Cinderella by Charles Robinson

Cinderella: Three Hundred and Forty-five Variants of Cinderella, Catskin, and Cap O' Rushes, abstracted and tabulated by Marian Roalfe Cox

Cinderella by Jennie Harbour

345 Variants
by Marian
Roalfe Cox

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Cinderella Tales

Catskin Tales

Cap o' Rushes Tales

Indeterminate Tales

Hero Tales



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Pedroso, Consiglieri, Portuguese Folk-Tales. Translated from the original MS by Miss Henriqueta Monteiro. (F.-L. Soc.). London, 1882. Tale No. XXIV, pp. 97-100.


[You can read Pedroso's The Maiden and the Fish on SurLaLune.]


Ill-treated heroine (by elder sisters)--Nicknamed "Hearth Cat"--Fish caught by father, preserved alive by heroine, requests to be put in well; persuades heroine to enter well and conducts her to palace at bottom and gives her dress for festival-Meeting-place (ball)--Flight--Lost shoe--Shoe marriage test--Heroine returns dress to well. Fish, who is enchanted prince, asks heroine to marry him. When she consents he regains human form--Shoe fits heroine, but she cannot marry king who found it. He is father of enchanted prince and rejoices to hear of his re-trans formation and betrothal to heroine--Happy marriage--Villain Nemesis.


(1) A widower has three daughters. The elder are vain and idle, and the youngest manages household and assists servants in kitchen. She is nick named "Hearth-Cat."-- (2) Father catches fish, which he brings home alive, and gives it heroine to cook. She admires yellow colour of fish, and asks leave to keep it in water. Sisters are annoyed. Heroine keeps fish in her bedroom, and at night it begs her to throw it in well. At last she does so. Walking in garden next day, she looks for it, and hears voice calling, "Maiden, come into well." She runs away frightened; but next day, when sisters have gone to festival, she goes to well, and is persuaded to enter. Fish takes her hand and conducts her to palace of gold and precious stones at bottom of well. Bids her enter chamber and don lovely dress and gold shoes, for he will send her in state carriage to festival, where sisters are.-- (3) She must be sure and leave before them, and return clothes to well. She is much admired at festival, but in her haste to leave drops shoe. King picks it up, and proclaims that he will wed whomsoever it fits. Heroine takes dresses to well, and fish bids her come again same evening. She is busy in kitchen when sisters return and tell her of king's proclamation. They repair to palace to try shoe, and heroine goes to well.-- (4) Fish asks her to marry him. She replies she cannot marry a fish; but he urges her till she consents. Instantly fish is transformed into man, who tells her he is an enchanted prince, son of the king who found shoe. He bids her go to palace and put it on, then inform king, when he wishes to marry her, that she is already engaged to his son, the enchanted prince. Sisters return very downcast, because they cannot wear shoe. Heroine says she is going to try, and they mock her. Sentinels at palace will not let shabby heroine pass till king, who sees her from window, orders them. Shoe slips on heroine's foot, and king would marry her, but hears of her engagement to prince, and rejoices. He sends grand retinue to fetch him to palace. Prince marries heroine. Sisters are very jealous, and are punished in having filth come from their mouths.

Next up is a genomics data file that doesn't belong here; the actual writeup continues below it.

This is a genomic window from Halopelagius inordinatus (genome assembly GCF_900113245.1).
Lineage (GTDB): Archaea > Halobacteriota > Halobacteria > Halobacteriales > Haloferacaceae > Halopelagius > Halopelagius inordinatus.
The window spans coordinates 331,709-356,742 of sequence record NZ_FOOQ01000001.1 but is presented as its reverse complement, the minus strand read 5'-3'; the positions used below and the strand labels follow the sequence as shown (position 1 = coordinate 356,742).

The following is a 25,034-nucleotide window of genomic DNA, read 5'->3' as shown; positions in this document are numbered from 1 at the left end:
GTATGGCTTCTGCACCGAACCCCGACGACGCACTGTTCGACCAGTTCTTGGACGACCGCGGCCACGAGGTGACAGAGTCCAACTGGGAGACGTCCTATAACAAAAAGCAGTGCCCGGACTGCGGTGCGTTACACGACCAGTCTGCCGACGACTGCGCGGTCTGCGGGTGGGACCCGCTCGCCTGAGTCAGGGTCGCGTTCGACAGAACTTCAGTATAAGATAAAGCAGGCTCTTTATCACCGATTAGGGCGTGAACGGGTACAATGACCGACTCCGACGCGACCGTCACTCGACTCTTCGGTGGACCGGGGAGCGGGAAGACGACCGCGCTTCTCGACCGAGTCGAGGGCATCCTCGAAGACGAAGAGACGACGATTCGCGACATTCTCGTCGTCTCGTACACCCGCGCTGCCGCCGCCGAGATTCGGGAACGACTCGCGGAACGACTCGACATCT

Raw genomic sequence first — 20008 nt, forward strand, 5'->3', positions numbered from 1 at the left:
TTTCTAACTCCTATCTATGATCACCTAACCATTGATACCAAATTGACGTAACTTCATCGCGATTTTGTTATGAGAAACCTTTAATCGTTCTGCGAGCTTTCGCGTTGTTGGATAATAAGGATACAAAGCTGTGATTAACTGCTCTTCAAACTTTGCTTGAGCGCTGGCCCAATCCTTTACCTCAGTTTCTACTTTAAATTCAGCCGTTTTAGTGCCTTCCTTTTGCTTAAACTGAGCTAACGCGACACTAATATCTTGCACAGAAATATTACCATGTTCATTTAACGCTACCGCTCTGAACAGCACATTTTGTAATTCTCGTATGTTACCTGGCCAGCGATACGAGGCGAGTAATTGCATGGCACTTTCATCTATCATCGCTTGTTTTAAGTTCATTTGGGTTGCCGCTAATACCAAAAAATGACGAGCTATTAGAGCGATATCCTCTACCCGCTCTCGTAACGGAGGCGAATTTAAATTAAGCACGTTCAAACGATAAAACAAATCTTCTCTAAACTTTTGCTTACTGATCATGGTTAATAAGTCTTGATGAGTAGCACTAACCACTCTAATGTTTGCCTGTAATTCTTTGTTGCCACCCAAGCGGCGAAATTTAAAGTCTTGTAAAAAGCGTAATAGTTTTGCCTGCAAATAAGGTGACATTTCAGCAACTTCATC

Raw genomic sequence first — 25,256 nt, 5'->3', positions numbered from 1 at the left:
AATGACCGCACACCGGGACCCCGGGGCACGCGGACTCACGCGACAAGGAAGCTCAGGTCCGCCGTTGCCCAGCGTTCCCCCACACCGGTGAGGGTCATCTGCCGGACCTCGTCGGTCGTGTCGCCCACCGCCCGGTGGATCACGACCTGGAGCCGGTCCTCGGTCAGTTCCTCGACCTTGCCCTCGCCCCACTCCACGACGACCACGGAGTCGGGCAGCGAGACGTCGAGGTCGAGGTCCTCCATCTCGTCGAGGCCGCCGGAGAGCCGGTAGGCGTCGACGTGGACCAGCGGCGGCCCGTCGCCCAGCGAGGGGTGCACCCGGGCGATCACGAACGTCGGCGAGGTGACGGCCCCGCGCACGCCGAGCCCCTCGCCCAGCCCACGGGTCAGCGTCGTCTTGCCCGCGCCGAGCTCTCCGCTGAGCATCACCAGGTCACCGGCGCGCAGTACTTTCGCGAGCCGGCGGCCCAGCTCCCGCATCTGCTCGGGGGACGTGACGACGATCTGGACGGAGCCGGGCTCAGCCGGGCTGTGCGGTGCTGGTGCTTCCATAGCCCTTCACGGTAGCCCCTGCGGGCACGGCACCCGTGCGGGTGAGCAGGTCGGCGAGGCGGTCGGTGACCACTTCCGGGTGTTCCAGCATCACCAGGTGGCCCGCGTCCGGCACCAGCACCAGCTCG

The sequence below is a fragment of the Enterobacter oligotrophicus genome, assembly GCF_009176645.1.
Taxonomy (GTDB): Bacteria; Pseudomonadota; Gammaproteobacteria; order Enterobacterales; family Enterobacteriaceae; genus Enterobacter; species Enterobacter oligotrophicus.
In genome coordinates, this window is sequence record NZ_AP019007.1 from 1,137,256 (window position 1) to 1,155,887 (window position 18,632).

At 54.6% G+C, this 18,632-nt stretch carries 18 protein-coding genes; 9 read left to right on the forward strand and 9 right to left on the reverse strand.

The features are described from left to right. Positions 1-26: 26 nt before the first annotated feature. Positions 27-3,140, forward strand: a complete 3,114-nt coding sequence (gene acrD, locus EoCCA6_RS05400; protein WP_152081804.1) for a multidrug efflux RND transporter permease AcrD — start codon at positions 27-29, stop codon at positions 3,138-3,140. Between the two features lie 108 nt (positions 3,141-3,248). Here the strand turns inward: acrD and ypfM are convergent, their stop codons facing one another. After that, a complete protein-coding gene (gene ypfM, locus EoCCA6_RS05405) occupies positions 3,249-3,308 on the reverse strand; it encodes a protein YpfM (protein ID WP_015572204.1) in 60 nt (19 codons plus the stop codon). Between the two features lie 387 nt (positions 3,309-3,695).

Cox, Marian Roalfe. Cinderella: Three Hundred and Forty-five Variants of Cinderella, Catskin, and Cap O' Rushes, abstracted and tabulated. London: David Nutt for the Folklore Society, 1893.

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